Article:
Course Description: This course begins with a list of 7 principles addressing the specific ways in which early interventions can have positive effects on development; these principles reflect findings on the influence of intervening early with vulnerable populations on the course of child development and on common elements of successful early childhood programs. This is followed, in “Why is Early Childhood Important to Substance Abuse Prevention?” and “Risk and Protective Factors,” with an overview of child development from the prenatal period through age 8 and the various factors that either place a child at risk for later substance use or offer protection against that risk.
“Intervening in Early Childhood” describes common elements of early childhood interventions that target individual, family, school, and community precursors of drug use, abuse, and addiction. “Research-Based Early Intervention Substance Abuse Prevention Programs” includes information on specific early childhood intervention programs, and a section on “Selected Resources” provides links to many Federal agencies, professional and academic organizations, and non-governmental agencies that engage in early-childhood-prevention–related initiatives. Two appendices go into greater detail on how early childhood interventions are designed and how to select the right intervention for a community’s specific needs.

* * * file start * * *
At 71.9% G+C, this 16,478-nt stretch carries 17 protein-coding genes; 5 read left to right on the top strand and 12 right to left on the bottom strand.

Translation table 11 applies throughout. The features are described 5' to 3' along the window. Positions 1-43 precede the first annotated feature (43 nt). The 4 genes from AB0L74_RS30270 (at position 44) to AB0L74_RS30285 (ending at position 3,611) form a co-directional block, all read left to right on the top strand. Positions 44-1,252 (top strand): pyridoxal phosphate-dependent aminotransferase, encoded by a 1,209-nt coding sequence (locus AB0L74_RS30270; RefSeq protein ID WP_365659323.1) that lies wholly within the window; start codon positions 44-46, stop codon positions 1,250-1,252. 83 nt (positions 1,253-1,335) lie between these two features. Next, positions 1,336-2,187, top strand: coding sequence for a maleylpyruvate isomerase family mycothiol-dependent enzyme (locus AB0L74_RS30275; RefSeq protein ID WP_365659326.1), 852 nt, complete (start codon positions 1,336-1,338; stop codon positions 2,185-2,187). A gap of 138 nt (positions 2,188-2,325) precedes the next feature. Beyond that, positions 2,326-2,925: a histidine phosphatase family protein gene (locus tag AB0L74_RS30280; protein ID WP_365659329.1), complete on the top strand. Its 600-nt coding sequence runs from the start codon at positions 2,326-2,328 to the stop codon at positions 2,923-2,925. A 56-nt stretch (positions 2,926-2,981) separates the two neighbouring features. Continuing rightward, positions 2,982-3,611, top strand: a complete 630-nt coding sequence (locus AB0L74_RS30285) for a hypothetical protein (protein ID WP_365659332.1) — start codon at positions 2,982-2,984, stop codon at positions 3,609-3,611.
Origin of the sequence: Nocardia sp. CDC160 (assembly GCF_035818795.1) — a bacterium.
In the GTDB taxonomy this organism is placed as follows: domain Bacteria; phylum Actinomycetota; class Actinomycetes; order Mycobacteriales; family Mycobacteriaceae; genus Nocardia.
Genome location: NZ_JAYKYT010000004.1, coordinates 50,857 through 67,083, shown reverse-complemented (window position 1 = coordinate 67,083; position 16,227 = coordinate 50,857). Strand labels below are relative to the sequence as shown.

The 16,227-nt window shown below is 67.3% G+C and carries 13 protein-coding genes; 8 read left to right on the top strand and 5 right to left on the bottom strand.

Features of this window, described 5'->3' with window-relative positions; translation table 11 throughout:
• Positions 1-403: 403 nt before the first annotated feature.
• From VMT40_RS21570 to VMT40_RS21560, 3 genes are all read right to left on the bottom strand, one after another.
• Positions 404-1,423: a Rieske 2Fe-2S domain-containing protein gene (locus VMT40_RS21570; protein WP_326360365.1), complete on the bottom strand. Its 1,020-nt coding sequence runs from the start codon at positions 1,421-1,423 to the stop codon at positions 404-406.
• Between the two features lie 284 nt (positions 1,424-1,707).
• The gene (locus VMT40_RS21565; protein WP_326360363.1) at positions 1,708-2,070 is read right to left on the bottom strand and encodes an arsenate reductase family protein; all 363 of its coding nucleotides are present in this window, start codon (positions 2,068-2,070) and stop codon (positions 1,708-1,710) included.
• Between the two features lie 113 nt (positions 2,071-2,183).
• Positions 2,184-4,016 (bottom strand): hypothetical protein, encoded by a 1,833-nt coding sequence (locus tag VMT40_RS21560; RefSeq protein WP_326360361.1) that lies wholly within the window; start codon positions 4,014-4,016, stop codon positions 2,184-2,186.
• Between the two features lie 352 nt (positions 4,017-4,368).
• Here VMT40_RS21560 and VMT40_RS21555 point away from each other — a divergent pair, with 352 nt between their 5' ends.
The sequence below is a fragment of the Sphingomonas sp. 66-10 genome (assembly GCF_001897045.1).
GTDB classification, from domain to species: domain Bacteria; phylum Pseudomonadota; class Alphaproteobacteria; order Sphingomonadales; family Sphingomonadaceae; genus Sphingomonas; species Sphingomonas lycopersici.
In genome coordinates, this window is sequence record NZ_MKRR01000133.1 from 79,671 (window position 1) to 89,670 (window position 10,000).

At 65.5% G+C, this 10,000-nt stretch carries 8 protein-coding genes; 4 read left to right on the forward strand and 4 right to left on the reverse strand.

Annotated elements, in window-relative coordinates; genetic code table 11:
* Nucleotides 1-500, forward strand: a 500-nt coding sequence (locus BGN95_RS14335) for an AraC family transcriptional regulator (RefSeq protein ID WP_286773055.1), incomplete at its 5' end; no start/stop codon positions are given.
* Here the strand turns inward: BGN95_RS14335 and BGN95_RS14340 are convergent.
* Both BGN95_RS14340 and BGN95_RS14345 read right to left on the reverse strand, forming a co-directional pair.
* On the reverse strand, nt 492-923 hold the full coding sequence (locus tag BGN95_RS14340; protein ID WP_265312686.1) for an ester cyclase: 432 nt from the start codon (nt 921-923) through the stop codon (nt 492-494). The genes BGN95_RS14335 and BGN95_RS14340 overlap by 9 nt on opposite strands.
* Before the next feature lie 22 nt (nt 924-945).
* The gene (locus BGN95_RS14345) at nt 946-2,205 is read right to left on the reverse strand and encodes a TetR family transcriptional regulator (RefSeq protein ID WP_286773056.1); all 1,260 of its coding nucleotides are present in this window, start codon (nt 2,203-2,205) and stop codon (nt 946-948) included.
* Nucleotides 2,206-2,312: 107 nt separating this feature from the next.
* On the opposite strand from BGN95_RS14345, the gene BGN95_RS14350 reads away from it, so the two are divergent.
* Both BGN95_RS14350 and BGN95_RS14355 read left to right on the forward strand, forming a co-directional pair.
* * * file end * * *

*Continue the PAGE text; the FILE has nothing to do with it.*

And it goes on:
Early childhood risks can lead to immediate and long-term problems that increase a child’s chances of substance abuse and other problems in adolescence and later in life. It is now known that intervening early is a worthwhile strategy for setting children on a healthier path that may avoid these difficulties.
Course Credit(s): 4 CE Credits or Hours
Course Format: Online Text (format of this course is noninteractive)
Course Schedule: Self-paced
Course Author(s): Elizabeth B. Robertson, PhD, Belinda E. Sims, PhD, and Eve E. Reider, PhD
Content Publisher(s): National Institute on Drug Abuse
Course Author(s) Qualifications:
Dr. Robertson is Associate Dean for Research, College of Human Environmental Sciences at University of Alabama. She was formerly with the National Institute on Drug Abuse.
Dr. Sims joined the Prevention Research Branch at NIDA in June 2005. Dr. Sims received her doctoral degree in Developmental Psychology from Loyola University Chicago. She was the program official for the Child and Adolescent Preventive Intervention program at the National Institute of Mental Health prior to becoming a program official at NIDA, and a Faculty Research Associate in the Department of Mental Hygiene (now Mental Health) at the Johns Hopkins Bloomberg School of Public Health prior to joining NIH.
Dr. Reider is a program director in the Clinical Research Branch at NCCIH. Dr. Reider worked from 2000 to 2015 in the Prevention Research Branch (PRB) at the National Institute on Drug Abuse (NIDA), serving in many capacities, including Acting Branch Chief and Deputy Branch Chief. Dr. Reider received her doctoral degree in child/family clinical psychology at Michigan State University and worked in the Department of Psychiatry at Kennedy Krieger Institute and Johns Hopkins University School of Medicine prior to becoming a Health Scientist Administrator at NIDA in 2000.
Course Level: Beginning/Introductory, Intermediate, Advanced
CEmobile, LLC, #1558, is approved as a provider for social work continuing education by the Association of Social Work Boards (ASWB) www.aswb.org, through the Approved Continuing Education (ACE) program. CEmobile, LLC maintains responsibility for the program. ASWB Approval Period: 5/2/2018-5/2/2021. Social workers should contact their regulatory board to determine course approval for continuing education credits.
Social workers participating in this course will receive 4 clinical continuing education clock hours.